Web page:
Book Image

Software Architecture Patterns for Serverless Systems - Second Edition

By : John Gilbert
Book Image

Software Architecture Patterns for Serverless Systems - Second Edition

By: John Gilbert

Overview of this book

Organizations undergoing digital transformation rely on IT professionals to design systems to keep up with the rate of change while maintaining stability. With this edition, enriched with more real-world examples, you’ll be perfectly equipped to architect the future for unparalleled innovation. This book guides through the architectural patterns that power enterprise-grade software systems while exploring key architectural elements (such as events-driven microservices, and micro frontends) and learning how to implement anti-fragile systems. First, you'll divide up a system and define boundaries so that your teams can work autonomously and accelerate innovation. You'll cover the low-level event and data patterns that support the entire architecture while getting up and running with the different autonomous service design patterns. This edition is tailored with several new topics on security, observability, and multi-regional deployment. It focuses on best practices for security, reliability, testability, observability, and performance. You'll be exploring the methodologies of continuous experimentation, deployment, and delivery before delving into some final thoughts on how to start making progress. By the end of this book, you'll be able to architect your own event-driven, serverless systems that are ready to adapt and change.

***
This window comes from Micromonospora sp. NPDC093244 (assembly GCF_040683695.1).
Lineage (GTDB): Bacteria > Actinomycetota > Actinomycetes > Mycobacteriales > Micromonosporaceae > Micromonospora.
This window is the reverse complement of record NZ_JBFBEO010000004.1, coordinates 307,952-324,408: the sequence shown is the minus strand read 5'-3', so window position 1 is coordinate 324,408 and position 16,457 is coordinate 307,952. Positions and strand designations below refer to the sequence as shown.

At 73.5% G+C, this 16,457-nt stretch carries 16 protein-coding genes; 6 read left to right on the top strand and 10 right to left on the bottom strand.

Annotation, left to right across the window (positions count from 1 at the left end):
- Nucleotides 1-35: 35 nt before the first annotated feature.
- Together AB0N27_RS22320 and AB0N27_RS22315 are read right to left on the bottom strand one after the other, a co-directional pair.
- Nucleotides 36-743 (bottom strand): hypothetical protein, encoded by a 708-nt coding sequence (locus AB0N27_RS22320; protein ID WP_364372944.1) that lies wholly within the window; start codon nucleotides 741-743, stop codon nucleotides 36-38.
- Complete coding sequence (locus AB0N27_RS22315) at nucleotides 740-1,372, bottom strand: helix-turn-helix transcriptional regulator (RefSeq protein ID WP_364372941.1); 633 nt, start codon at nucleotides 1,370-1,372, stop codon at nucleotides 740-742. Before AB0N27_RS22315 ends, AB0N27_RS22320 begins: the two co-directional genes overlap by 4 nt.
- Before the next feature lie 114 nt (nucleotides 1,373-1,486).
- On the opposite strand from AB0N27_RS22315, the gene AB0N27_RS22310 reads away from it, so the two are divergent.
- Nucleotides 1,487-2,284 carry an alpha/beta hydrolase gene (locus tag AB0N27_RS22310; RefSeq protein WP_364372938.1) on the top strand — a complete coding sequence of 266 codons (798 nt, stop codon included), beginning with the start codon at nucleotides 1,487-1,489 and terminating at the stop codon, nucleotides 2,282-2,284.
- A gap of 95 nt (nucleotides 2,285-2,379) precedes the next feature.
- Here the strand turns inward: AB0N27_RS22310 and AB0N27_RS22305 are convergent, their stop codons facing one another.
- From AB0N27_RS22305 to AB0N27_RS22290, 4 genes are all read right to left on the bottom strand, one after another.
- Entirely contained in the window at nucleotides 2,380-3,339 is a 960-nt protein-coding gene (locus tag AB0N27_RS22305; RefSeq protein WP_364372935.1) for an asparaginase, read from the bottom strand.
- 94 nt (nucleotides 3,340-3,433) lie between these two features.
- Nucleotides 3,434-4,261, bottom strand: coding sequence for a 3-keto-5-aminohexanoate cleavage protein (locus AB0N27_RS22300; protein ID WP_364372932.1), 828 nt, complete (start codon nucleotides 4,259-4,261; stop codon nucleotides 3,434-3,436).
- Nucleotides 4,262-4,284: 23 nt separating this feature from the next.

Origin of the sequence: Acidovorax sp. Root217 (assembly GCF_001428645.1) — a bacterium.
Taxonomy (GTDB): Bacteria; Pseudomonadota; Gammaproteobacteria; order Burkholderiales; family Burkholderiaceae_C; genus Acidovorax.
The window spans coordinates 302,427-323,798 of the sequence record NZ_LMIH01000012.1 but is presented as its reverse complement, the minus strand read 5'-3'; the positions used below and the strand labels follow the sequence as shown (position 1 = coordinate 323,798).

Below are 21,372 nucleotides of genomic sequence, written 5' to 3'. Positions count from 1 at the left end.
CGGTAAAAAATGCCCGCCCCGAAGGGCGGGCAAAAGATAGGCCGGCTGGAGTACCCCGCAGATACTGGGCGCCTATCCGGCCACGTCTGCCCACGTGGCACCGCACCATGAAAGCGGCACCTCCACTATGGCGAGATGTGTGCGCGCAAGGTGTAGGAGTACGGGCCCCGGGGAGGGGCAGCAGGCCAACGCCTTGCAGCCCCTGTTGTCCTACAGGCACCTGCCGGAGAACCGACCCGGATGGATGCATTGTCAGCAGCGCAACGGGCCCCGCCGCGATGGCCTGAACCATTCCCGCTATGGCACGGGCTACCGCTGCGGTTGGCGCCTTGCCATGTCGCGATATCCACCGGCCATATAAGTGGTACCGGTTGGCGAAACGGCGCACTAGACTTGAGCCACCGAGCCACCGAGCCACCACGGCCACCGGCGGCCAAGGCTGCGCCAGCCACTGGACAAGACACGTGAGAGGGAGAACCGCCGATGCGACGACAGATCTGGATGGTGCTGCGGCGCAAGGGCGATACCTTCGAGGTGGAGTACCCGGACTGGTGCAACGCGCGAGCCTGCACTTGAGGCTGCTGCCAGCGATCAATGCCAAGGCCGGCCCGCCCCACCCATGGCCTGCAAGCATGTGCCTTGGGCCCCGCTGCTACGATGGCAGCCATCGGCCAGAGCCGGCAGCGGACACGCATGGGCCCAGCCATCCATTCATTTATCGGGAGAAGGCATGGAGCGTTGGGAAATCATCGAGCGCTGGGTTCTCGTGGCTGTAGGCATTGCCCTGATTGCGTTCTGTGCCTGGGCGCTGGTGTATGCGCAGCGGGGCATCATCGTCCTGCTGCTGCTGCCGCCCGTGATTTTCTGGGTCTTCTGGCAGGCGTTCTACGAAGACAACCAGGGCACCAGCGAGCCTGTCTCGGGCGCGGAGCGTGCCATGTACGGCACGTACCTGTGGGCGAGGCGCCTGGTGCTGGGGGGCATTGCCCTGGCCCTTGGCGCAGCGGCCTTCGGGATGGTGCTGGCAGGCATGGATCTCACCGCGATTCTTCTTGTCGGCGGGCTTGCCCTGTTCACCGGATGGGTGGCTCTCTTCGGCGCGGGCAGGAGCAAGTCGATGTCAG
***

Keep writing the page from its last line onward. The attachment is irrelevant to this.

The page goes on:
Table of Contents (16 chapters)
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Leveraging change data capture

Let’s change gears a little bit. Up to this point in this chapter, we have primarily focused on the downstream consume and query side of the CPCQ flow. Now, we will look into the upstream command and publish side of the CPCQ flow and how it intersects with the system-wide Event Sourcing pattern that we introduced in Chapter 4, Trusting Facts and Eventual Consistency.

In the Turning the database inside out section, we learned that splitting data out into multiple databases creates the need for a system-wide transaction log. We fulfill this need with the Event Sourcing pattern and the event lake. Each autonomous subsystem plays its role by providing an event hub service to collect events and an event lake service to store them. Individual autonomous services play their part by publishing events to the hub as their state changes.

Each individual database still has its own transaction log, and we leverage it as a powerful tool. Change Data...